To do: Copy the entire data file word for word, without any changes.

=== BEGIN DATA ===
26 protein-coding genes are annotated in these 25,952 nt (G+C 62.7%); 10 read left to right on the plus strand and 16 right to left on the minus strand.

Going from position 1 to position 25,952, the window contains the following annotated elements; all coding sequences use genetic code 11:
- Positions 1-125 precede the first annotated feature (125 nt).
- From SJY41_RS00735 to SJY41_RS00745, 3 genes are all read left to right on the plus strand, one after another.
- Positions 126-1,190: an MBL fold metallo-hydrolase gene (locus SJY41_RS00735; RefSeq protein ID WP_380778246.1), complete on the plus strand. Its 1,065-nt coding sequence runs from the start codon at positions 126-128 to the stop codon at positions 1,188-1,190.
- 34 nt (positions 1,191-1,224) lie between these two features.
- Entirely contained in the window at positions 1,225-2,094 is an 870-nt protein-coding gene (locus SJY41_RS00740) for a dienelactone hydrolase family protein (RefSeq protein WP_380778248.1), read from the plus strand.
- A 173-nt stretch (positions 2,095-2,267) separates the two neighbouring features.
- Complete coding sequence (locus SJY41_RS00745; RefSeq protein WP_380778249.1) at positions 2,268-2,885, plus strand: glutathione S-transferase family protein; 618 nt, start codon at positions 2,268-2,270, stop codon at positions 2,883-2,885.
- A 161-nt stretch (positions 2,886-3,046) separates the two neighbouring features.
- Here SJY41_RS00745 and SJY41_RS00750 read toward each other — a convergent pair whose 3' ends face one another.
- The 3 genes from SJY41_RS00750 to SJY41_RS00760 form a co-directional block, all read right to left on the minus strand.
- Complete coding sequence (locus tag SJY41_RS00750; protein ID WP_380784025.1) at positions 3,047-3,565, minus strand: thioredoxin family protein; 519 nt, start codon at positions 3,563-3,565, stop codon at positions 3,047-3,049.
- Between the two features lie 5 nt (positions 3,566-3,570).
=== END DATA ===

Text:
26 protein-coding genes are annotated in these 25,952 nt (G+C 62.7%); 10 read left to right on the plus strand and 16 right to left on the minus strand.

Going from position 1 to position 25,952, the window contains the following annotated elements; all coding sequences use genetic code 11:
- Positions 1-125 precede the first annotated feature (125 nt).
- From SJY41_RS00735 to SJY41_RS00745, 3 genes are all read left to right on the plus strand, one after another.
- Positions 126-1,190: an MBL fold metallo-hydrolase gene (locus SJY41_RS00735; RefSeq protein ID WP_380778246.1), complete on the plus strand. Its 1,065-nt coding sequence runs from the start codon at positions 126-128 to the stop codon at positions 1,188-1,190.
- 34 nt (positions 1,191-1,224) lie between these two features.
- Entirely contained in the window at positions 1,225-2,094 is an 870-nt protein-coding gene (locus SJY41_RS00740) for a dienelactone hydrolase family protein (RefSeq protein WP_380778248.1), read from the plus strand.
- A 173-nt stretch (positions 2,095-2,267) separates the two neighbouring features.
- Complete coding sequence (locus SJY41_RS00745; RefSeq protein WP_380778249.1) at positions 2,268-2,885, plus strand: glutathione S-transferase family protein; 618 nt, start codon at positions 2,268-2,270, stop codon at positions 2,883-2,885.
- A 161-nt stretch (positions 2,886-3,046) separates the two neighbouring features.
- Here SJY41_RS00745 and SJY41_RS00750 read toward each other — a convergent pair whose 3' ends face one another.
- The 3 genes from SJY41_RS00750 to SJY41_RS00760 form a co-directional block, all read right to left on the minus strand.
- Complete coding sequence (locus tag SJY41_RS00750; protein ID WP_380784025.1) at positions 3,047-3,565, minus strand: thioredoxin family protein; 519 nt, start codon at positions 3,563-3,565, stop codon at positions 3,047-3,049.
- Between the two features lie 5 nt (positions 3,566-3,570).